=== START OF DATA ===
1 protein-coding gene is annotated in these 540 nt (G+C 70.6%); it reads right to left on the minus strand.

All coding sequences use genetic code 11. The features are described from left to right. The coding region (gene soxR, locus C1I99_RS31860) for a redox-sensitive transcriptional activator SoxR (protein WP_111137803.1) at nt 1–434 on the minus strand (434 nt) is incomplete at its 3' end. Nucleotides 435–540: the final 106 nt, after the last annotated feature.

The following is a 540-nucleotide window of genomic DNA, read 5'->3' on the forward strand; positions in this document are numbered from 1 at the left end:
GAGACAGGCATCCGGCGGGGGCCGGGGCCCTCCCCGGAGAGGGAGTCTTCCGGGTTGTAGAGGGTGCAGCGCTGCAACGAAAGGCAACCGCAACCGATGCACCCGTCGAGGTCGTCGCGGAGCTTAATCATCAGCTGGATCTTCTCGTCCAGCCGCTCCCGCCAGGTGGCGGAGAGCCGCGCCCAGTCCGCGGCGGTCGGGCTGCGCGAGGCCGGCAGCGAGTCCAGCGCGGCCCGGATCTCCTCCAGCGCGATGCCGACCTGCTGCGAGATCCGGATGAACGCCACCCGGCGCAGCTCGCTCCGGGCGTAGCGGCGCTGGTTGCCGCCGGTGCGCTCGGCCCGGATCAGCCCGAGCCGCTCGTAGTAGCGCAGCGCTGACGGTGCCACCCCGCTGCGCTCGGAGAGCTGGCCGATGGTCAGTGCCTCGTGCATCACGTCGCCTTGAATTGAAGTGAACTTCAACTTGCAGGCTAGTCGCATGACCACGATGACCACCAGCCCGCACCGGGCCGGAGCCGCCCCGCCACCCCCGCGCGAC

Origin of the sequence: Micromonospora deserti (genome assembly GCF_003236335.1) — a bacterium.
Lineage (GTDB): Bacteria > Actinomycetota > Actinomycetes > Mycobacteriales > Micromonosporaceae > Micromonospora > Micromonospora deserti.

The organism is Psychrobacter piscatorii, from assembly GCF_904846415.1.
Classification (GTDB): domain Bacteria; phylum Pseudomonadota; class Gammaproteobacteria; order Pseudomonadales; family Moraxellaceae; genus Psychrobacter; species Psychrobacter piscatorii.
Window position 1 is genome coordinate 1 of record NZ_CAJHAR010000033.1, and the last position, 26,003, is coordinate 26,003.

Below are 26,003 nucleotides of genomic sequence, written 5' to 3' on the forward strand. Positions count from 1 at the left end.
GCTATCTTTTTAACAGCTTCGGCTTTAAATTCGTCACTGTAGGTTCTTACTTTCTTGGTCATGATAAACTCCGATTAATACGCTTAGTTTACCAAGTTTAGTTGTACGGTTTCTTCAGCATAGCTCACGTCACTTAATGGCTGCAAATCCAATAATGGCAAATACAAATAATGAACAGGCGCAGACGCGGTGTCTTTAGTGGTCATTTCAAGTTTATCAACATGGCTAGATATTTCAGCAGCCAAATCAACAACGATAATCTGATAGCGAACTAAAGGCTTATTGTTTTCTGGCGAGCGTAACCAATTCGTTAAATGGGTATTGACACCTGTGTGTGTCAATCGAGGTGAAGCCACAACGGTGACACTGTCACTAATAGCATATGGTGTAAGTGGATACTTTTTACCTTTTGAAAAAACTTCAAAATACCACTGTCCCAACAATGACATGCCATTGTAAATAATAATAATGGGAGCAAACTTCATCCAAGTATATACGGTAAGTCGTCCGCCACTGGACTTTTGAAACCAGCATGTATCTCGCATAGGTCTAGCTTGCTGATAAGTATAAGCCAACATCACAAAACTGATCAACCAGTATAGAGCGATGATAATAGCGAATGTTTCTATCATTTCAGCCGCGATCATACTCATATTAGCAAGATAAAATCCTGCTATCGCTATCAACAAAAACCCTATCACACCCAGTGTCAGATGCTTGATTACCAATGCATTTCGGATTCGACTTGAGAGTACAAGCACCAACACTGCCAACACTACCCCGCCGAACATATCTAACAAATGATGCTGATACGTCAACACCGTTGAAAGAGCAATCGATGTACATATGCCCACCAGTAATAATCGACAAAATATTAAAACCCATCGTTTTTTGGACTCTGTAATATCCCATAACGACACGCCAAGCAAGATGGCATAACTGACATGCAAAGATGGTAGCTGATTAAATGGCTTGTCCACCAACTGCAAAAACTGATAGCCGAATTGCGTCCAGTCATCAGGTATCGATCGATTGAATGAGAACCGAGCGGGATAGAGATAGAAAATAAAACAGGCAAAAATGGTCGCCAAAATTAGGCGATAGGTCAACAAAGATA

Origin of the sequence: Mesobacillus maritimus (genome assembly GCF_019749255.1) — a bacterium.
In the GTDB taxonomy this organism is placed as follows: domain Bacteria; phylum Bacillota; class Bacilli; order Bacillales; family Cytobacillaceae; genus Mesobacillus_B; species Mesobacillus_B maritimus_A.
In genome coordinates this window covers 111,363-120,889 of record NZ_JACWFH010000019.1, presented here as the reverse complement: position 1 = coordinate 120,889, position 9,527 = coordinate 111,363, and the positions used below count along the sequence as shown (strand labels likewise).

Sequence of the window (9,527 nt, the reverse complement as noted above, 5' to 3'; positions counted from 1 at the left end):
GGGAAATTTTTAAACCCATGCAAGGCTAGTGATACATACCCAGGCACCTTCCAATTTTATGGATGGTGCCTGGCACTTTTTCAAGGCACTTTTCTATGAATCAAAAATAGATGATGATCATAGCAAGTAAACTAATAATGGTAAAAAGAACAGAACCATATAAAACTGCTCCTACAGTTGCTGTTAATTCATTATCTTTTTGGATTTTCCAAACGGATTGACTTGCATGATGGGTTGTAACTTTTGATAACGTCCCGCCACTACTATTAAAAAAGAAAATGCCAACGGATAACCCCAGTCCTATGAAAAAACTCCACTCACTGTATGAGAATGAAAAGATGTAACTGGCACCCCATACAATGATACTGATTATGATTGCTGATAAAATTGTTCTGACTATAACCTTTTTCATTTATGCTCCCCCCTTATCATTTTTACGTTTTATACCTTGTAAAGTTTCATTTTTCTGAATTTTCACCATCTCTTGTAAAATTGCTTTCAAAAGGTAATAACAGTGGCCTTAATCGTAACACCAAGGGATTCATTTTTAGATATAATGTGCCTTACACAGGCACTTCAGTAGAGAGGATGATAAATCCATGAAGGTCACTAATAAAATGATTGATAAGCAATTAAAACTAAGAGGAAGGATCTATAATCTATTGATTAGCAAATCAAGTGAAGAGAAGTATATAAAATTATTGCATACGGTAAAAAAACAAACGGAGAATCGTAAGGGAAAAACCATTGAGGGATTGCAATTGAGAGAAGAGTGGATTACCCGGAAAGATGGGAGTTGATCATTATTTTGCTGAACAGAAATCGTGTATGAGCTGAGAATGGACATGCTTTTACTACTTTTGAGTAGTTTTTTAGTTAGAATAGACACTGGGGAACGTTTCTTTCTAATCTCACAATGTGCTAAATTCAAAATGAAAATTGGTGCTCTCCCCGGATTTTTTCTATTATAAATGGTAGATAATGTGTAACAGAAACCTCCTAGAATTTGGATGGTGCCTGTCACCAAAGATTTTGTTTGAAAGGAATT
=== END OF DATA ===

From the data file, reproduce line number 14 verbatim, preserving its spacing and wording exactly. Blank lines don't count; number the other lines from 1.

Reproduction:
In genome coordinates this window covers 111,363-120,889 of record NZ_JACWFH010000019.1, presented here as the reverse complement: position 1 = coordinate 120,889, position 9,527 = coordinate 111,363, and the positions used below count along the sequence as shown (strand labels likewise).